Young lives. Old problems. New solutions.
Yuriy Zavorotniy (l.) helps Denise Cole and her team setup a mirror during an optics lab on May 31, 2017, in Teterboro, N.J. Mr. Zavorotniy often starts off class with hands-on physics experiments so students can 'learn by doing.'
Charlie Wood/The Christian Science Monitor

Looking for leaders in physics education? Try New Jersey.

a path to progress

Schools in the Garden State are changing the order of science classes in high school and recruiting more teachers. As a result, more diverse students are getting access to physics – and liking it. 

Four adults huddle around a mirror, but rather than their reflections, it’s the light beams they’re focusing on.

Their experimentation is part of an optics lab for educators, one designed to help preserve the teaching of physics, which is increasingly in jeopardy in the United States. The instructor for this session, Yuriy Zavorotniy  – one of the architects of a successful science curriculum changing the face of physics education in New Jersey – hopes to solve two problems at the same time: making high school physics accessible to all students while filling a dearth of qualified teachers.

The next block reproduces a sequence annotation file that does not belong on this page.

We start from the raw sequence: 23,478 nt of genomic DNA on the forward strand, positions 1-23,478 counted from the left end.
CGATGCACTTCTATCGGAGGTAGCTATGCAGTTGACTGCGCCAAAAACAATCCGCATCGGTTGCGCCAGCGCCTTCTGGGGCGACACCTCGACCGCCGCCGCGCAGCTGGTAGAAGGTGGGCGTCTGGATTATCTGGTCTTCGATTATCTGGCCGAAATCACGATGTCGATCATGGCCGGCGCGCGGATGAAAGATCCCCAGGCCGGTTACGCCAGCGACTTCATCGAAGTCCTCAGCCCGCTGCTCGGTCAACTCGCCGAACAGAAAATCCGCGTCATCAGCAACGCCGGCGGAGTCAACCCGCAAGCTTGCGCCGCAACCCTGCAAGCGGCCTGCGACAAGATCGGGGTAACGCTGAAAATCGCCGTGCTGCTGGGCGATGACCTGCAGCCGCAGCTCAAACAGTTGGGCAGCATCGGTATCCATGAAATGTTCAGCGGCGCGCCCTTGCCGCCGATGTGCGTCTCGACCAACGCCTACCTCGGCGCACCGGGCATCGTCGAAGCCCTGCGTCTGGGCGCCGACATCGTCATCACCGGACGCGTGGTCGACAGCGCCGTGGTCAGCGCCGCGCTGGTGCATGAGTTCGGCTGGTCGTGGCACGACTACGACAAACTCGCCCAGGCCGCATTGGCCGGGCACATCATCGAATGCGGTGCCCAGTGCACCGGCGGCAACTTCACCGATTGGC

Mentoring teachers is part of an access-to-physics revolution that is happening across New Jersey. Trenton, one of the cities leading the charge, is training teachers and upending the way the subject is taught by allowing students to take it freshman rather than senior year. As a result, more students from a variety of backgrounds are becoming well-versed in velocity and static electricity.

“We’re giving every student in Trenton access to physics and chemistry, even students with disabilities,” says Michael Tofte, supervisor for K-12 science, technology, engineering, and mathematics (STEM) in the district, which is about 97 percent African-American and Latino. “It will be on their transcripts when they go to apply for colleges.... The problem-solving skills ... will be helpful in 21st-century careers.” 

Helping build a foundation for future Einsteins is imperative now that physics education is in crisis. Only about 40 percent of high schoolers take it, and 40 percent of schools don’t even offer it, a figure that exceeds half when it comes to schools that are largely African-American and Latino. Just 1 in 20 physics majors harbors aspirations of becoming a high school teacher. But Robert Goodman, founder of the program Mr. Zavorotniy works with, seeks to re-engineer that pipette-thin pipeline with a batch of curriculums called the Progressive Science Initiative (PSI).